Managing for Mission
I love developing strategic plans. Done right, they align a school community toward an inspiring vision for what the school needs to be, and can be. But whether a plan is successful or not depends on what happens after the plan document is finalized and distributed.
Before I began working with other schools on their strategic plans, I had the unusual opportunity to lead the formulation of four strategic plans during 32 years of administration at one school. With each plan, I learned more about what makes them not only visionary, but effective. The key is what I call the Annual Implementation Plan or AIP.
After months of gathering input and building ownership for the school’s Strategic Plan, people often breathe a sigh of relief, saying, “mission accomplished,” and get back to their normal routines. But the whole point of strategic planning is to lift the school above the routine to create its desired future. The completion of the Strategic Plan is just the starting point for crafting that future. It must be followed by a rigorous tactical planning process to determine how it will be implemented.
Sometimes schools try to incorporate the Implementation Plan into the Strategic Plan. It sounds attractive to get the vision and all the x’s and o’s down on paper at once. But there are three reasons why this isn’t an optimal approach. First, combining strategy and tactics weighs down the Strategic Plan. People get caught up in the tactics instead of aligning around the overall direction the school is headed, which is the role of a Strategic Plan.
Second, implementation will require some flexibility. It can’t all be choreographed five or more years in advance. Having a combination Strategic and Tactical plan will be too rigid to adapt to changing circumstances.
And third, Strategic Planning and Tactical planning involve different people. The Strategic Plan is big picture and involves a wide range of people to make sure it has broad ownership and is responsive to the community’s needs. Implementation has to be owned primarily by the team of professionals who run the school. Administration, faculty and staff are the ones responsible for integrating it into the operations of the school, from curriculum changes to employee engagement, plant management and fundraising. They must collaborate with the broader community, but that community rightly expects them to take the leadership.
The instrument I use for tactical planning is called an Annual Implementation Plan because it is done annually, prior to the beginning of the school year. Each year the administrative team commits to the steps it will take that year toward attainment of the school’s longer-range strategic goals.
The most difficult Annual Implementation Plan, or AIP, will be the first. Imagine yourself in the forest and you have to cross a stream to get where you’re going. The Strategic Plan tells you that you need to do to get to the other side. The Implementation Plan tells you which stepping stones you’ll use to get there. I like to have administrators start thinking about those stepping stones as soon as possible, when the Strategic Goals begin to take shape. The initial focus will be on the first stone. That’s AIP Year one.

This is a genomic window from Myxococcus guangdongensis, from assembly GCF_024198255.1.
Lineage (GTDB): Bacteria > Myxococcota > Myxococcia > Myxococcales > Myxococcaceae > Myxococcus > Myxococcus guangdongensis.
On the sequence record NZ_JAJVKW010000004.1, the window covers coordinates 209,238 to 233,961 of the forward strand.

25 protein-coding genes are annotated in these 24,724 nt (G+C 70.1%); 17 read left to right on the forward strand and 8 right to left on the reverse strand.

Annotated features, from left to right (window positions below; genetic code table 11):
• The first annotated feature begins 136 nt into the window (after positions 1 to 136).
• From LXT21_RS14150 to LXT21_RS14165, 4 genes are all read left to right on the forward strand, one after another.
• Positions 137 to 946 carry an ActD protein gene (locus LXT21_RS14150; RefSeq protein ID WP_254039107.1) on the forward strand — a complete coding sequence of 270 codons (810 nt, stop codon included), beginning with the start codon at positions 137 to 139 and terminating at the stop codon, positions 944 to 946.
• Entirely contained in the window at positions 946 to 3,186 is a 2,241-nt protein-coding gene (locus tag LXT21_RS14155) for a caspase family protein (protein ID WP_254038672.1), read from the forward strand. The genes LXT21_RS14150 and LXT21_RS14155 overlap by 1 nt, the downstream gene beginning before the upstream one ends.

For each Strategic Goal, the question to be asked is what do we need to get done to lead toward its accomplishment? The stepping stones are what we call Objectives. The administrative team identifies each Objective, as well as the administrator who will lead its accomplishment. That administrator is tasked with preparing an Objective Implementation Plan or OIP, which spells out in some detail what the Objective is, the steps to accomplishing it, who needs to be involved and how much budget will be required.
Under the leadership of the chief administrator, the draft OIPs are shared with the other members of the school’s administrative team and finalized based on their input. Just as the Strategic Goals are the backbone of the Strategic Plan, the Objectives which are critical for Year One form the backbone of that year’s Annual Implementation Plan. The chief administrator compiles and organizes these Objectives into an AIP document which he or she will present to the Board for its confirmation and use it to guide implementation steps taken during the year.
At the end of the year, the administrative team will revisit the Objective Implementation Plans, adjust them as needed and then identify the Objectives which will be critical for the next year of implementation. These will then form the Annual Implementation Plan for Year Two.
The process is a little more complex than that, but I want to give you the overall approach. The key things to remember are 1) Separate the implementation planning from the strategic planning process, 2) have the administrative team begin the implementation planning even before the Strategic Plan is finalized and 3) make sure the administrative team, under the direction of the chief administrator, is fully engaged in formulating and operationalizing the plan every year. If you don’t do this, you may have a beautiful Strategic Plan, beautifully collecting dust.
The Resources tab of our website at www.ManagingForMission.com has more information about planning, including another tutorial about creating the Strategic Plan. I’d also be happy to answer any questions you have about implementation planning, if you email me at JackPeterson@ManagingForMission.com.
I’m grateful for all you do to support your school’s efforts to shape its future according to its mission. Thanks especially for making sure that your Strategic Plan becomes a reality through effective implementation planning. May God continue to bless you in your work.